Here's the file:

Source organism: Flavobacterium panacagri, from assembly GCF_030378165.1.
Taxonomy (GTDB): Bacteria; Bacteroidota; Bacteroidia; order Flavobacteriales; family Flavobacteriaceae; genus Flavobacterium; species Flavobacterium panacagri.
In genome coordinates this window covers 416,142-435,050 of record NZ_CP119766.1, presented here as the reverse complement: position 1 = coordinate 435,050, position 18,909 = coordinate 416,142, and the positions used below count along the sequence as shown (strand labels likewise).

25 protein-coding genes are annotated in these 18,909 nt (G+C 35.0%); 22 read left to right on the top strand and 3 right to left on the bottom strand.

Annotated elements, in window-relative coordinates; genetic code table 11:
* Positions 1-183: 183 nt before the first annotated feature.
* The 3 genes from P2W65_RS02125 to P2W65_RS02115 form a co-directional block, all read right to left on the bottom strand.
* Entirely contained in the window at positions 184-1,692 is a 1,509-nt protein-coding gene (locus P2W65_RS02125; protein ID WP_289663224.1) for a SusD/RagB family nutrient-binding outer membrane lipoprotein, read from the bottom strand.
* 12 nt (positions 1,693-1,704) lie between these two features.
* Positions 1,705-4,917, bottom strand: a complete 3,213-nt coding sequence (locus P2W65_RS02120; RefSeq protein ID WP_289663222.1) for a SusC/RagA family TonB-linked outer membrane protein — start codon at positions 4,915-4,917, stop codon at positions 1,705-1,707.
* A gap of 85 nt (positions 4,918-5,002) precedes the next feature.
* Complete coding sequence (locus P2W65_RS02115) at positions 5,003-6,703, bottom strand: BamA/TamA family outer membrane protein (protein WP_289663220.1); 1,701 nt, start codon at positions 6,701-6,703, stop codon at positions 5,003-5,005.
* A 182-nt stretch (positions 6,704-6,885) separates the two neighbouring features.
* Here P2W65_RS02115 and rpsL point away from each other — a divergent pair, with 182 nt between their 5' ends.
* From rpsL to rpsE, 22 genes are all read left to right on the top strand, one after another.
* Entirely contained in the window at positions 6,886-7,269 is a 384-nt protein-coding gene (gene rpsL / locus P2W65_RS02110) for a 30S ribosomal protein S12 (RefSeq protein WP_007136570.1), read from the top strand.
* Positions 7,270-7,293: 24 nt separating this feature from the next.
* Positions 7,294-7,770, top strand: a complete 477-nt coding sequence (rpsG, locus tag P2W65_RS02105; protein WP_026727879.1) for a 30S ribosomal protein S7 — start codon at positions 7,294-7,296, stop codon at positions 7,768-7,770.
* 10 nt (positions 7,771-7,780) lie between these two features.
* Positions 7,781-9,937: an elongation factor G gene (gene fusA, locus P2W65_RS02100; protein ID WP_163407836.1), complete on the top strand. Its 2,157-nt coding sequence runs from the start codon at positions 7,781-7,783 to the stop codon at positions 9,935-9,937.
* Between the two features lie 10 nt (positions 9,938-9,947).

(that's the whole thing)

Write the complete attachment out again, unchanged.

Source organism: Flavobacterium panacagri, from assembly GCF_030378165.1.
Taxonomy (GTDB): Bacteria; Bacteroidota; Bacteroidia; order Flavobacteriales; family Flavobacteriaceae; genus Flavobacterium; species Flavobacterium panacagri.
In genome coordinates this window covers 416,142-435,050 of record NZ_CP119766.1, presented here as the reverse complement: position 1 = coordinate 435,050, position 18,909 = coordinate 416,142, and the positions used below count along the sequence as shown (strand labels likewise).

25 protein-coding genes are annotated in these 18,909 nt (G+C 35.0%); 22 read left to right on the top strand and 3 right to left on the bottom strand.

Annotated elements, in window-relative coordinates; genetic code table 11:
* Positions 1-183: 183 nt before the first annotated feature.
* The 3 genes from P2W65_RS02125 to P2W65_RS02115 form a co-directional block, all read right to left on the bottom strand.
* Entirely contained in the window at positions 184-1,692 is a 1,509-nt protein-coding gene (locus P2W65_RS02125; protein ID WP_289663224.1) for a SusD/RagB family nutrient-binding outer membrane lipoprotein, read from the bottom strand.
* 12 nt (positions 1,693-1,704) lie between these two features.
* Positions 1,705-4,917, bottom strand: a complete 3,213-nt coding sequence (locus P2W65_RS02120; RefSeq protein ID WP_289663222.1) for a SusC/RagA family TonB-linked outer membrane protein — start codon at positions 4,915-4,917, stop codon at positions 1,705-1,707.
* A gap of 85 nt (positions 4,918-5,002) precedes the next feature.
* Complete coding sequence (locus P2W65_RS02115) at positions 5,003-6,703, bottom strand: BamA/TamA family outer membrane protein (protein WP_289663220.1); 1,701 nt, start codon at positions 6,701-6,703, stop codon at positions 5,003-5,005.
* A 182-nt stretch (positions 6,704-6,885) separates the two neighbouring features.
* Here P2W65_RS02115 and rpsL point away from each other — a divergent pair, with 182 nt between their 5' ends.
* From rpsL to rpsE, 22 genes are all read left to right on the top strand, one after another.
* Entirely contained in the window at positions 6,886-7,269 is a 384-nt protein-coding gene (gene rpsL / locus P2W65_RS02110) for a 30S ribosomal protein S12 (RefSeq protein WP_007136570.1), read from the top strand.
* Positions 7,270-7,293: 24 nt separating this feature from the next.
* Positions 7,294-7,770, top strand: a complete 477-nt coding sequence (rpsG, locus tag P2W65_RS02105; protein WP_026727879.1) for a 30S ribosomal protein S7 — start codon at positions 7,294-7,296, stop codon at positions 7,768-7,770.
* 10 nt (positions 7,771-7,780) lie between these two features.
* Positions 7,781-9,937: an elongation factor G gene (gene fusA, locus P2W65_RS02100; protein ID WP_163407836.1), complete on the top strand. Its 2,157-nt coding sequence runs from the start codon at positions 7,781-7,783 to the stop codon at positions 9,935-9,937.
* Between the two features lie 10 nt (positions 9,938-9,947).